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Illustration: Alan Clarke
Collie “Blinky” Foran has been cutting the hair of the O’Carroll-Kelly men for, I don’t know, generations? My old man first took me there when I was, like, three years old – just like his old man took him? And when it was time for Brian, Johnny and Leo to have their very first haircuts – blade one at the back and sides and a quiff at the front, as is traditional – it was in Blinky’s chair, in Hair Apparent, above the chandlery and marine supplies store on Monkstown Crescent, that the boys sat.
The dude is, like, ancient and he got his name from – obviously – his habit of, like, fully shutting his eyes when he blinks, which is every two seconds, so it’s like he’s trying to tell you something in Morse code. Blinky is an absolute ortist with a scissors and an electric shaver, which is saying something given that he spends half of his time cutting your hair in literally dorkness.
But Christmases, birthdays and Leinster Schools Senior Cup finals – he cut my hair for them all. He even did it on the morning of my wedding day.
Anyway, I’m in there with Brian, Johnny and Leo and there’s something I need to say to him, except I want to do it in a way that doesn’t hurt the dude’s feelings.
“The last time I was in here,” I go, “you made a complete and utter balls of my hair.”
Okay, so much for that.
He goes, “What do you mean?” on the big-time defensive.
I’m there, “Don’t take this the wrong way. It’s the first time you’ve ever cut my hair and I haven’t been happy with it?”
He’s cutting Leo’s at the time and he looks genuinely crushed.
“I’m sorry to hear that,” he goes.
Brian picks up the open razor and tries to slash Johnny’s orm with it. Boys being boys.
I’m there, “I don’t want to be – I think it’s a word – insensitive? But I’m wondering is it the blinking. It’s definitely getting worse.”
He goes, “What blinking?”
He, like, literally says that.
I’m there, “Er, you have, like, a nervous habit of blinking?”
He looks at me like he hasn’t got a Hazel Chu what I’m on about.
I’m there, “Dude, everyone calls you Blinky.”
“Do they?” he goes. “I’ve never heard that.”
Of course, now I feel like a total dick for mentioning it. I change the subject back to the mess he made of my hair the last day.
“I’m just making the point,” I go, “that a few days later, I noticed there were, like, humungous bald patches in it.”
He’s like, “That has nothing to do with me,” and he goes back to shaving the back of Leo’s head. “It’s because you’re losing your hair.”
“Are you only saying that because I told you your nickname was Blinky?”
“No, I’m saying it because it’s true. I’ve been watching it happen for about a year now. You’re going bald. Same as your father went bald. And your grandfather. Same as these three will go bald as well.”
“Fock you!” Leo goes, taking the words right out of my mouth.
I’m there, “So, what, you’re saying that’s your expert view – that I’m losing my hair?”
“It’s not the end of the world,” he goes.
I’m there, “That’s easy for you to say,” because the dude has hair like Elvis.
He goes, “I think it’s time I showed you… The Book.”
I’m like, “The Book?” and he opens the drawer in front of me and whips out – like he said – a book, a leather-bound one with, like, pages and pages of photographs in it.
He goes, “These are all styles I recommend to people who are going through what you’re going through.”
I’m there, “Does Jude Law come here?”
“No, it’s just an example of how you can hide a receding hairline by keeping your hair short and teasing the front of it upwards.”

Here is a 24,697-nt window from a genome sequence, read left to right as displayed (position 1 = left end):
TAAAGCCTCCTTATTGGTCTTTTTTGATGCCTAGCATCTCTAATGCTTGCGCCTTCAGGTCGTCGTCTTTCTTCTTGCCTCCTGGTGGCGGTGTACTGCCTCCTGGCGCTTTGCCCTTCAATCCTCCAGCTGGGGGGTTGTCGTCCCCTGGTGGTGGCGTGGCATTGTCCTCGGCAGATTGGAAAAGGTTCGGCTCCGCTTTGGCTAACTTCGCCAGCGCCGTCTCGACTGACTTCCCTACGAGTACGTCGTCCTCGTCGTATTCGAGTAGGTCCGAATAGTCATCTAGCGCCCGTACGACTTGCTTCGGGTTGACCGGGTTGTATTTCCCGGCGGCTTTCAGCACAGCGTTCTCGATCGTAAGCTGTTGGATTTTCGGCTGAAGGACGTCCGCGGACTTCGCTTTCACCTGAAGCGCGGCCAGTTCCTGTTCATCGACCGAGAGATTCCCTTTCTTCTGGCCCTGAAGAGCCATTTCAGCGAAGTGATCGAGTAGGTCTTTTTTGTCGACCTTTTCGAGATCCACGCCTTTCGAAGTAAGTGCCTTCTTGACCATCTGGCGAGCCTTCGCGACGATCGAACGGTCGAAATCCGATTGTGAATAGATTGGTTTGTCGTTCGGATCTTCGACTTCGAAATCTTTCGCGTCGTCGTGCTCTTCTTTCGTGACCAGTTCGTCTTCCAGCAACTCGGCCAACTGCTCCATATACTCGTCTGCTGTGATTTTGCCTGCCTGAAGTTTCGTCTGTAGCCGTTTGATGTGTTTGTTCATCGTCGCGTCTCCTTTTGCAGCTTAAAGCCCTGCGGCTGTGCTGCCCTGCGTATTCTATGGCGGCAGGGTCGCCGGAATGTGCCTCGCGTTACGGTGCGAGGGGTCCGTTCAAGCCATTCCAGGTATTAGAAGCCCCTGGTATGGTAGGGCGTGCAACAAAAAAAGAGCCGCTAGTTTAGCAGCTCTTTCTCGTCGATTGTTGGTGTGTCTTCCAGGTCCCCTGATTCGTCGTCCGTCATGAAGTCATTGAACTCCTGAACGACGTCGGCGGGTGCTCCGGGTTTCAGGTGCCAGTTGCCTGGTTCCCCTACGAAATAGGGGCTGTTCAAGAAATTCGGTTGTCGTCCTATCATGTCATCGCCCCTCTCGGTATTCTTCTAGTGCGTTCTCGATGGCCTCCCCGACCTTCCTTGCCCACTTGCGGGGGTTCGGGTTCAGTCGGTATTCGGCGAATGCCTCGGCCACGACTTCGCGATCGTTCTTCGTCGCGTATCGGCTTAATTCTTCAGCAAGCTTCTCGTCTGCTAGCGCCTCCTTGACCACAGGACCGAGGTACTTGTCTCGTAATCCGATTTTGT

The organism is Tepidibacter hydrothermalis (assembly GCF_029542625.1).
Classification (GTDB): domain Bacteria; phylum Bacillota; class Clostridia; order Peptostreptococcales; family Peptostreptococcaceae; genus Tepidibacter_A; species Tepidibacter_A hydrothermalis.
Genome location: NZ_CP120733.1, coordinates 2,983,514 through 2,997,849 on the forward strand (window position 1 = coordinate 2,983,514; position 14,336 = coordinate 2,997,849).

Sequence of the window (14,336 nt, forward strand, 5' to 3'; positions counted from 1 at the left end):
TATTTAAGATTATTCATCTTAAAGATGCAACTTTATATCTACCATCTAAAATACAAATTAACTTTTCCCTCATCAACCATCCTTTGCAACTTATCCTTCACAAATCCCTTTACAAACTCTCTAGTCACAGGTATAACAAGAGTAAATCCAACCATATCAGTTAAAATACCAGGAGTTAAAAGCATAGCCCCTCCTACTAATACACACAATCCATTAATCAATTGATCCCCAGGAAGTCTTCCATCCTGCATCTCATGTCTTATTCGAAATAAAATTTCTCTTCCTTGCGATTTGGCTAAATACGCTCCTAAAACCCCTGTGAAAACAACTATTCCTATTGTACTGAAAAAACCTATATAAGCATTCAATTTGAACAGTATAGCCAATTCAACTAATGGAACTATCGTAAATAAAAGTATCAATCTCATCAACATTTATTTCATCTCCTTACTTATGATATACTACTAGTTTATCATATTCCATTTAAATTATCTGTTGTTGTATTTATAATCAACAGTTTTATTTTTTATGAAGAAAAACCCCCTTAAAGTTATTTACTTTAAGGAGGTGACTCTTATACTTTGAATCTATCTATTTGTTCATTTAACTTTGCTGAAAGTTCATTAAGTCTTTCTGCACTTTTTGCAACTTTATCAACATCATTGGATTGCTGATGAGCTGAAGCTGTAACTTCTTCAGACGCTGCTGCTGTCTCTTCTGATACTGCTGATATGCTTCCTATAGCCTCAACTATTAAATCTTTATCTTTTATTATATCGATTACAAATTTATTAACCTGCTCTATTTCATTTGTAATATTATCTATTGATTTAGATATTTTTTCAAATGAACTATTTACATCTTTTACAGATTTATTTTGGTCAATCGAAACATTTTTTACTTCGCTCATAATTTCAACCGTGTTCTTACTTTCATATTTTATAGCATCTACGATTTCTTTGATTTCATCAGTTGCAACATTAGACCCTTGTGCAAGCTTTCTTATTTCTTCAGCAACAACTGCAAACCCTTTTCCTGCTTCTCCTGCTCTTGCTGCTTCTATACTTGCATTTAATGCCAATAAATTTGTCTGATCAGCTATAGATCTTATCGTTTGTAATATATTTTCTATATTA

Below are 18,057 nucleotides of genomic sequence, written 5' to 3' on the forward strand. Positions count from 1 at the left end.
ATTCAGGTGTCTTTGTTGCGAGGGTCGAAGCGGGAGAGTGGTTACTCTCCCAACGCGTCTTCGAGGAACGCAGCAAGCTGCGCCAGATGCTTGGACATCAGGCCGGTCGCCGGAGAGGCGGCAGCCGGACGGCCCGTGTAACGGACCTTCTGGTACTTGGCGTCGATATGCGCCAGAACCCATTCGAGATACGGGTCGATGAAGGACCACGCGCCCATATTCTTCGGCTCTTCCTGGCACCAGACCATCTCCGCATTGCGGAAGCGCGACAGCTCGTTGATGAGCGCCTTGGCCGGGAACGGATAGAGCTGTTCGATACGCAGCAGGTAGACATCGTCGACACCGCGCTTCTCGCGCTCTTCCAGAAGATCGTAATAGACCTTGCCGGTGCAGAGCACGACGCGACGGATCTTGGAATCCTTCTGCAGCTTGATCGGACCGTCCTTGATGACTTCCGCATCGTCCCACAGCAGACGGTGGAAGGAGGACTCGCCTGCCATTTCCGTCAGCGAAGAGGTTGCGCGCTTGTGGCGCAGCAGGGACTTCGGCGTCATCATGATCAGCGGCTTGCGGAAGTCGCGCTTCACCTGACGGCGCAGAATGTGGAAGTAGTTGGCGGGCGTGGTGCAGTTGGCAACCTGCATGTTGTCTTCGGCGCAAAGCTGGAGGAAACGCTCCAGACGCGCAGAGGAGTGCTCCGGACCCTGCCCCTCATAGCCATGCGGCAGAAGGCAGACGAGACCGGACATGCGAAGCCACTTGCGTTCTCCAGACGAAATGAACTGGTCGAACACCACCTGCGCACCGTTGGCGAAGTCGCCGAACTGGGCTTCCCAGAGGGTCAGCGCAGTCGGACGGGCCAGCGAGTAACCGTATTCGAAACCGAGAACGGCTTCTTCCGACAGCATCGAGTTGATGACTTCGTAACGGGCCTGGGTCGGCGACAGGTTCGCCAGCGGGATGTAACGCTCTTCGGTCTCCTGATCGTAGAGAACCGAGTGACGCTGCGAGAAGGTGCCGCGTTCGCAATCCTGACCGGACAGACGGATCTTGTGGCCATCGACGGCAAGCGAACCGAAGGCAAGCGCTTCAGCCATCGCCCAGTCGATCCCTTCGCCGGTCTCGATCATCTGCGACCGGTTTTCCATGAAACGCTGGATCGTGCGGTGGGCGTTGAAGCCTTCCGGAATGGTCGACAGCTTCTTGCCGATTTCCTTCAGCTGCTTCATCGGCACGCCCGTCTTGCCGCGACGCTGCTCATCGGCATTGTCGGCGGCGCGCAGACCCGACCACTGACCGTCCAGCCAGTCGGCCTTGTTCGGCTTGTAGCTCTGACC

“No, definitely not.”
He turns the page and goes, “What about this one?”
I’m like, “You don’t cut Caprio’s hair, do you?”
“No, all of these were printed off the internet by my daughter. See the way it’s slicked-back on top? Although you’d probably need to grow it out a bit first.”
“Not for me, Dude. What else?”
“Okay, what about this one?”
“Matt Damon. ”
“Like you, he’s got the receding crown to hide, so he’s gone for what the yanks call the buzz cut. It’s a blade two all over. It would help minimize your baldness and draw attention to some of your, em, other features.”
“Why are you staring at my nose when you say that?”
“Well, I was thinking this style goes very well with a moustache or a beard. It’s a good way to draw the eye away from the area of, you know, concern.”
“What else have you got?”
“Okay,” he goes, turning the page again, “this is someone who does come in here,” and he shows me a picture of – yeah, no – my old man, except when he was younger? “This was the famous Charles when he was around the same age as you.”
I’m like, “You are not giving me a combover.”
“It’s not a combover,” he tries to go. “It’s just a case of, you know, making less do more.”
I’m like, “That is a focking combover. I should know. I spent my teenage years slagging him about it. I don’t want these three dickheads doing the same to me.”
“Please yourself. What about this one? Spikes are a good way to make your scalp less, em, visible.”
“Yeah, no, I’m too old to carry off the boyband look.”
He’s like, “What about a ponytail?” and that’s when I end up losing it. I stand up from the chair.
I’m there, “I’m sad to say it, Blinky, but this is the end of the road for us. A focking ponytail?”
“That’s Orlando Bloom. ”
“I don’t care who it is. I’m a quiff goy – that’s what people expect when they look at me.”
“You don’t have it anymore, Ross. It’s gone.”
“Do you know who said that to me once? Declan Kidney. He said it about my rugby talent. I looked him in the eye and I went, ‘I am going to prove you wrong!’ And even though I didn’t, I’m saying the same thing to you. Brian, give Blinky his open razor back. We’re going somewhere else.”
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